Wednesday, April 06, 2011

Quotes of the day

I never make predictions and I never will.--Paul Gascoigne

I thought the people who wrote off Tiger — depending on what we mean by “write off” — were more likely right than wrong, and anyway I never thought Tiger Woods has done well in an “us against the world” scenario. I don’t think he’s a guy who feeds of disrespect. I think he likes it best when everyone knows that he’s the best player going. At that time, my opinion was a pretty distinct minority. I certainly wasn’t alone on the “Tiger will probably never be the same” airplane, but I do know there were plenty of empty seats and plenty of overhead storage available. In the last year, though — a year in which Tiger spit on the green, threw clubs, blew a four-shot lead in his own tournament … when his average finish was 25th (not even counting the time he missed the cut or the time he withdrew) — the conventional wisdom has certainly shifted. ... The years tend to go in only one direction.--Joe Posnanski

... children are forced to go to school. In other words, school goes beyond child labor. It is forced child labor. ... my conclusion is that the law against child labor is really a law against children making money. Thanks, government.--David Henderson

There is nothing wrong with being tough. There is something wrong with only looking out for No. 1 when you pretend to be a team player.--Michael Lissack

Democracy can be a contact sport, but policy should be decided by legislative officials - not the judiciary. This is the fundamental difference between liberal and conservative judicial philosophies. A constitutional conservative jurist does not decide a case based on policy preferences—an honest liberal jurist admits to it. --Carrie Severino

A large, growing and diverse group of allies interested in consumer, small bank and credit union protections are pressing Congress to delay and study the Durbin amendment. We are encouraged that Congress is taking a closer look at the regulation and examining the unintended consequences. ... Remember, the Durbin Amendment was never debated publicly or the subject of a hearing before being adopted as part of the Dodd-Frank bill. As a result, the potential harm to consumers, small banks and credit unions is not known. If the regulation is implemented as written, consumers will likely see higher costs, fewer choices and reduced benefits—as consumers in Australia have experienced after similar regulations were imposed there.--Credit card insider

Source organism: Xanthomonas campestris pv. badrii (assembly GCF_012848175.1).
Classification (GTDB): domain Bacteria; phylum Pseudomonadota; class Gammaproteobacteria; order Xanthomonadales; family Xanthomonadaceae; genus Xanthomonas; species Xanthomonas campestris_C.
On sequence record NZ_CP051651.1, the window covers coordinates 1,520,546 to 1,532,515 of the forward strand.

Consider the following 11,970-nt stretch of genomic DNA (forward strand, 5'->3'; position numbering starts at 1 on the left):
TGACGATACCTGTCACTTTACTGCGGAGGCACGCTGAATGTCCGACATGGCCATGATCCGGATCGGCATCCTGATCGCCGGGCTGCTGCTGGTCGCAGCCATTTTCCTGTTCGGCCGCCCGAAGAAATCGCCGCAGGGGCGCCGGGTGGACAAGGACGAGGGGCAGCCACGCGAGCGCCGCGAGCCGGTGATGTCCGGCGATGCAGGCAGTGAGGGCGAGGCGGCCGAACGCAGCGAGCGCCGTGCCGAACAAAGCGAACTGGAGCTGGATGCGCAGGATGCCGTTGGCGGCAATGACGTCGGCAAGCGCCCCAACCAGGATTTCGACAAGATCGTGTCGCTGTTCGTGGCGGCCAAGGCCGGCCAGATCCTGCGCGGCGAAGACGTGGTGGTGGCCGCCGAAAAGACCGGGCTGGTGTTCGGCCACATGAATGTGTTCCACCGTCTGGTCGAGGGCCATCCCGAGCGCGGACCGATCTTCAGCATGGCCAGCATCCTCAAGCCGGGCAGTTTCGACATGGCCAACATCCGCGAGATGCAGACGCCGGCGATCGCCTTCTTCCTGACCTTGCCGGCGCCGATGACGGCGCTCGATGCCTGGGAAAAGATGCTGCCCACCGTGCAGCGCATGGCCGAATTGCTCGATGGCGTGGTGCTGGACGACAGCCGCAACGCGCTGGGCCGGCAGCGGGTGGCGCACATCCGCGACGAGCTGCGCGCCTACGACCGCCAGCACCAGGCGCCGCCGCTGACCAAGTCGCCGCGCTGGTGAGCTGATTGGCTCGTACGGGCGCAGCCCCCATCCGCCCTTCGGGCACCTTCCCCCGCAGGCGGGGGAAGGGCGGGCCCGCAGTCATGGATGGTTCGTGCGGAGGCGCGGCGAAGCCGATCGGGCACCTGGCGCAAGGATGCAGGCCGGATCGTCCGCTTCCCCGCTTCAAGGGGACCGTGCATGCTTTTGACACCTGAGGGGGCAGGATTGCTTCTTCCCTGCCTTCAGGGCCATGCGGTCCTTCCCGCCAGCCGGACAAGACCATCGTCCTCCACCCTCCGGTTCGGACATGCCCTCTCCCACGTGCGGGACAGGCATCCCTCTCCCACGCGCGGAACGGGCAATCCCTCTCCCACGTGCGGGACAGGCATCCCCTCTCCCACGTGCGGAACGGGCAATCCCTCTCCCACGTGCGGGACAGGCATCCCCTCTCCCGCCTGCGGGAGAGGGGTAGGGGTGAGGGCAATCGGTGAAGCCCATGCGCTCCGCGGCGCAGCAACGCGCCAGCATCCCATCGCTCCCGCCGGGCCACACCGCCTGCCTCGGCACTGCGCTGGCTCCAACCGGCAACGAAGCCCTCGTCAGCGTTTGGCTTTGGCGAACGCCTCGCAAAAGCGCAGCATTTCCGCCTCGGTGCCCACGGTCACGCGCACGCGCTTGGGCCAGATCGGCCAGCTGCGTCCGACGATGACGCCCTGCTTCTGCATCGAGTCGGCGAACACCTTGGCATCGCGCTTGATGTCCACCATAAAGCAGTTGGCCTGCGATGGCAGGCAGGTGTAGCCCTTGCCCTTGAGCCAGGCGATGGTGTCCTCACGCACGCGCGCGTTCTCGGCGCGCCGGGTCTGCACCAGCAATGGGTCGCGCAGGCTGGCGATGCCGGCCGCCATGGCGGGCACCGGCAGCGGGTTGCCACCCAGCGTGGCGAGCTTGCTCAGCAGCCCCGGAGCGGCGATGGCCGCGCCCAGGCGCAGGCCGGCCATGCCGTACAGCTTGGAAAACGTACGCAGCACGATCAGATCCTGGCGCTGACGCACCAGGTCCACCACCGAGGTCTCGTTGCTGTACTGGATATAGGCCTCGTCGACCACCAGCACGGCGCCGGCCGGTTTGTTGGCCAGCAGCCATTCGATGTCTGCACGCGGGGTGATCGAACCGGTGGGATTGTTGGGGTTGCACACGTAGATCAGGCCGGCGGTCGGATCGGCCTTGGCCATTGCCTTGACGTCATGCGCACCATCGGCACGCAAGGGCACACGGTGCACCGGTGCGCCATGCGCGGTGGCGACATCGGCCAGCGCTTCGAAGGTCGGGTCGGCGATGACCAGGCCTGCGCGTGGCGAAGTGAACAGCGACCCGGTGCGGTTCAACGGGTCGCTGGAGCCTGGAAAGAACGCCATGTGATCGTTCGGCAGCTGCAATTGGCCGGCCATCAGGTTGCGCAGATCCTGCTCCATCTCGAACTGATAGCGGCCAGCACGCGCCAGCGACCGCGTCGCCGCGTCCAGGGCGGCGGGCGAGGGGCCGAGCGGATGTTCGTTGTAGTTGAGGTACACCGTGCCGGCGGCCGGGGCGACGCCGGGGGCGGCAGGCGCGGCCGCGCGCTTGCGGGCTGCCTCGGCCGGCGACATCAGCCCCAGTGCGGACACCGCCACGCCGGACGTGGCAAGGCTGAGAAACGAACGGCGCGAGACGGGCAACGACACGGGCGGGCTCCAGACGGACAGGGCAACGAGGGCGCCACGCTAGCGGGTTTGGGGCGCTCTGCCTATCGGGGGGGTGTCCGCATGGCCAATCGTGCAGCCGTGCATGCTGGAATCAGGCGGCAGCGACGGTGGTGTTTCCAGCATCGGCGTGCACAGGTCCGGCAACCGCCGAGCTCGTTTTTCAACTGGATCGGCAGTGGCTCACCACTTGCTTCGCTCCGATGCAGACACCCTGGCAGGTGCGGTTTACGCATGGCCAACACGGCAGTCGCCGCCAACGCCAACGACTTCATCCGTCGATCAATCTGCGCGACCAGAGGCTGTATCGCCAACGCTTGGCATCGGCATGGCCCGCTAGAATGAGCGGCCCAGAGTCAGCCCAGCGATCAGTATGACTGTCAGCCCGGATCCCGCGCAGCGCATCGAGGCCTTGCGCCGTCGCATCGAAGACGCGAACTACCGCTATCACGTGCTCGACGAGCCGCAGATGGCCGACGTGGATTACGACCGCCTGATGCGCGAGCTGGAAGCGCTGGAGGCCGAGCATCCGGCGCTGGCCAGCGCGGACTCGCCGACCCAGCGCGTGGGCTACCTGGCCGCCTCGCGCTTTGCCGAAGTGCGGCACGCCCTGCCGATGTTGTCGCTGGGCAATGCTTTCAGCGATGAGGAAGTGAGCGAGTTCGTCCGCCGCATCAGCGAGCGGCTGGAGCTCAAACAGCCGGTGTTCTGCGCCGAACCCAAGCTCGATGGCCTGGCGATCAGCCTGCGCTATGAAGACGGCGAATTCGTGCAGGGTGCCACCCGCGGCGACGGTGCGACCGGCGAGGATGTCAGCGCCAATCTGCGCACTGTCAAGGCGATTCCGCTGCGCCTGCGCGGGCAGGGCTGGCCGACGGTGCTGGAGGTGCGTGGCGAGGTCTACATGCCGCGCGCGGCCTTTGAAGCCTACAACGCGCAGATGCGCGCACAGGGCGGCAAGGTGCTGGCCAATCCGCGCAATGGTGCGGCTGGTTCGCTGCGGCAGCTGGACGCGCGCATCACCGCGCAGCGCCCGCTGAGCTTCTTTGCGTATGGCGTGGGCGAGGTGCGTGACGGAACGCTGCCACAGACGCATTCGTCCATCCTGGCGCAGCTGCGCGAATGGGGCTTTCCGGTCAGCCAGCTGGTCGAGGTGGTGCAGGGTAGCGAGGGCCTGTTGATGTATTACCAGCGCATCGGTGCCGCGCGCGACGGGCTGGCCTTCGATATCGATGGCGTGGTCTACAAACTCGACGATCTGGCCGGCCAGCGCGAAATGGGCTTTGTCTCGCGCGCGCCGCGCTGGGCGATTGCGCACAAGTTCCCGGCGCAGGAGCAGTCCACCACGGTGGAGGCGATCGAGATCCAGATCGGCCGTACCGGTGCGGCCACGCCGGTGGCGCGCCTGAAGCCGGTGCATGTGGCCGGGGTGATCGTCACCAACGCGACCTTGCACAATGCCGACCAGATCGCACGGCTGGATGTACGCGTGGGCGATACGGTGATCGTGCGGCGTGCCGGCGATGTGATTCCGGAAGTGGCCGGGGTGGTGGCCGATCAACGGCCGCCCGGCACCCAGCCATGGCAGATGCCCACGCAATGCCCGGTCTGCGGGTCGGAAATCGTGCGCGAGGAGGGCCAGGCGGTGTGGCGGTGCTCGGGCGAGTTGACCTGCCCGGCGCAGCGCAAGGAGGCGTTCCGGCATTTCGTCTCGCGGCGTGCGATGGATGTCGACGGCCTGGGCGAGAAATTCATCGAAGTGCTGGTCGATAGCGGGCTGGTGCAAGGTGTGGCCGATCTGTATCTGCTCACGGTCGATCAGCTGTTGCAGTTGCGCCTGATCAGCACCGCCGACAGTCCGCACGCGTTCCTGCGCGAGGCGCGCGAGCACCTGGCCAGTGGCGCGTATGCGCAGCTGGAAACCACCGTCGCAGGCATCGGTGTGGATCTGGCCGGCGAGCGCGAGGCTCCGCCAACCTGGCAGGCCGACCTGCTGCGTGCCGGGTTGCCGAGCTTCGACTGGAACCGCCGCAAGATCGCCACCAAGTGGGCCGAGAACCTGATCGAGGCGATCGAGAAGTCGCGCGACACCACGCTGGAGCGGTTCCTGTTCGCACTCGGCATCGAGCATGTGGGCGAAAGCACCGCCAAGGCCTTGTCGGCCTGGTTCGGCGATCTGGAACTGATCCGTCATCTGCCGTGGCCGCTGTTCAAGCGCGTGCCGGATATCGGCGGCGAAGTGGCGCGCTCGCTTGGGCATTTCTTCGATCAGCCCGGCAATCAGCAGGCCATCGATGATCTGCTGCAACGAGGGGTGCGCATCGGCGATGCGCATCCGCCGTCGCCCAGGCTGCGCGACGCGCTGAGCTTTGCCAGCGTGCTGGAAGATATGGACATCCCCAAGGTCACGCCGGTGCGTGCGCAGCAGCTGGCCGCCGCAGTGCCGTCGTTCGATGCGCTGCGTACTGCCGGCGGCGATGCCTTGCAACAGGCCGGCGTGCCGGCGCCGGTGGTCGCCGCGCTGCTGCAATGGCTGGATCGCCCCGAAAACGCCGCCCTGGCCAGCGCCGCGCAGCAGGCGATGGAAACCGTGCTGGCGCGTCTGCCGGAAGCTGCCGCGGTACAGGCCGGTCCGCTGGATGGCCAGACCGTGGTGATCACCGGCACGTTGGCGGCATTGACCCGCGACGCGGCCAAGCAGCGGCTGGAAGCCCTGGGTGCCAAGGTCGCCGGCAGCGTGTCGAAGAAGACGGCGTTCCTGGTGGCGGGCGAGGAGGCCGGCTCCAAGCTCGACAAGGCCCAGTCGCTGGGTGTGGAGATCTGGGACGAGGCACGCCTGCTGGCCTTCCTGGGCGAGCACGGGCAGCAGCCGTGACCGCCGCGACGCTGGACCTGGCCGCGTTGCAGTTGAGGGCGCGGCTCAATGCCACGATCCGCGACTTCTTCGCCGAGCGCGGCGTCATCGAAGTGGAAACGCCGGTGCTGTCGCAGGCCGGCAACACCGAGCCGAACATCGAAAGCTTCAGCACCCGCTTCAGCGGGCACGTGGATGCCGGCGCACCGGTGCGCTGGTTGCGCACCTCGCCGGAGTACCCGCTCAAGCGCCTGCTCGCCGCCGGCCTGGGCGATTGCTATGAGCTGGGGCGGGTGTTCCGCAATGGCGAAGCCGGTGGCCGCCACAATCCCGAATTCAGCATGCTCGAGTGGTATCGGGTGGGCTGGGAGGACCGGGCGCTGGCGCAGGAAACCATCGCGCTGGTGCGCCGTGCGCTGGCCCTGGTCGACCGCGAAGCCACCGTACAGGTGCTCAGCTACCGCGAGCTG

Detroit’s population plunged by 25 percent over the last decade, according to data recently released by the Census Bureau. This means fewer people are shouldering the nearly $3 billion of debt that Detroit, its public schools, the surrounding Wayne County and Wayne County Community College have accumulated. It works out to around $4,137 per person, according to the bond research firm MMA-Research. The per capita income of Detroit is just a little over $15,000.--John Carney

A lot of people think of janitors as a group that’s not particularly well paid. Those people might be surprised to learn that in the last five years alone, American janitors earned over $250 billion! That’s billion! With a B! Despite that enormous income, janitors pay no taxes whatsoever — or at least no taxes whatsoever over and above the taxes that are paid by you, me and other ordinary Americans. And shockingly, it appears that the U.S. Congress would rather cut spending than institute a new tax on janitorial income. ... The problem with democracy is that these people get to vote.--Steve Landsburg

... I think it's no longer credible to complain that the GOP has not put forward any sort of meaningful solution for the budget. At this point, they're the only ones who have put forward a detailed outline; the Democrats still seem to be hoping that if they kind of mill around long enough, eventually an angel will float over the horizon and deposit a plan that doesn't annoy anyone (and/or allows them to pay for the entire thing by raising the marginal tax rate on the Koch brothers and Richard Mellon Scaife to 110%). ... What the Ryan plan really shows is not where we're going, but how long it's going to take us to get there. The vengeful, partisan spirit of the times is not conducive to coming to any sort of bipartisan agreement, however grudging. And it is going to have to be a bipartisan agreement. --Megan McArdle